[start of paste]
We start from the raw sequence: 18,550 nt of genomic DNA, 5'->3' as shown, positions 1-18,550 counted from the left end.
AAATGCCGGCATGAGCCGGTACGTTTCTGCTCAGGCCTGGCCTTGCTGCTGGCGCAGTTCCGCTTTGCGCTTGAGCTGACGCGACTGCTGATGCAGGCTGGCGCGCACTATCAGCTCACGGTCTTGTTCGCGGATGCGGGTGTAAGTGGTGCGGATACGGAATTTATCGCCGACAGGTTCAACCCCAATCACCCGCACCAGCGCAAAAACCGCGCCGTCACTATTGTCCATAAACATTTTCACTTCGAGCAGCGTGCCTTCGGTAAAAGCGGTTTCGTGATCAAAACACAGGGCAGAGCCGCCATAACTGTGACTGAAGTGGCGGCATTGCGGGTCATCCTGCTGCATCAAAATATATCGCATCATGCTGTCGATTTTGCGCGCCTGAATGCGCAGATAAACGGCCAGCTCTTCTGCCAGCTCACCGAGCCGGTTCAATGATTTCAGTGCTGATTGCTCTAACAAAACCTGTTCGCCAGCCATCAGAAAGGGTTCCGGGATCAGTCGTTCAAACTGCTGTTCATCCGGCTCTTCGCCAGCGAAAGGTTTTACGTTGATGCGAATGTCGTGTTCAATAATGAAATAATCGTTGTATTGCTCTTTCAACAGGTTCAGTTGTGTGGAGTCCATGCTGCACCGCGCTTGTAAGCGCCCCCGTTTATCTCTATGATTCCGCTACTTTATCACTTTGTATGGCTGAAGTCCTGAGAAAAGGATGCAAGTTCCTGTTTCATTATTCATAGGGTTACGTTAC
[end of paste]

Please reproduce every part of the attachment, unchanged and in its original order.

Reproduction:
We start from the raw sequence: 18,550 nt of genomic DNA, 5'->3' as shown, positions 1-18,550 counted from the left end.
AAATGCCGGCATGAGCCGGTACGTTTCTGCTCAGGCCTGGCCTTGCTGCTGGCGCAGTTCCGCTTTGCGCTTGAGCTGACGCGACTGCTGATGCAGGCTGGCGCGCACTATCAGCTCACGGTCTTGTTCGCGGATGCGGGTGTAAGTGGTGCGGATACGGAATTTATCGCCGACAGGTTCAACCCCAATCACCCGCACCAGCGCAAAAACCGCGCCGTCACTATTGTCCATAAACATTTTCACTTCGAGCAGCGTGCCTTCGGTAAAAGCGGTTTCGTGATCAAAACACAGGGCAGAGCCGCCATAACTGTGACTGAAGTGGCGGCATTGCGGGTCATCCTGCTGCATCAAAATATATCGCATCATGCTGTCGATTTTGCGCGCCTGAATGCGCAGATAAACGGCCAGCTCTTCTGCCAGCTCACCGAGCCGGTTCAATGATTTCAGTGCTGATTGCTCTAACAAAACCTGTTCGCCAGCCATCAGAAAGGGTTCCGGGATCAGTCGTTCAAACTGCTGTTCATCCGGCTCTTCGCCAGCGAAAGGTTTTACGTTGATGCGAATGTCGTGTTCAATAATGAAATAATCGTTGTATTGCTCTTTCAACAGGTTCAGTTGTGTGGAGTCCATGCTGCACCGCGCTTGTAAGCGCCCCCGTTTATCTCTATGATTCCGCTACTTTATCACTTTGTATGGCTGAAGTCCTGAGAAAAGGATGCAAGTTCCTGTTTCATTATTCATAGGGTTACGTTAC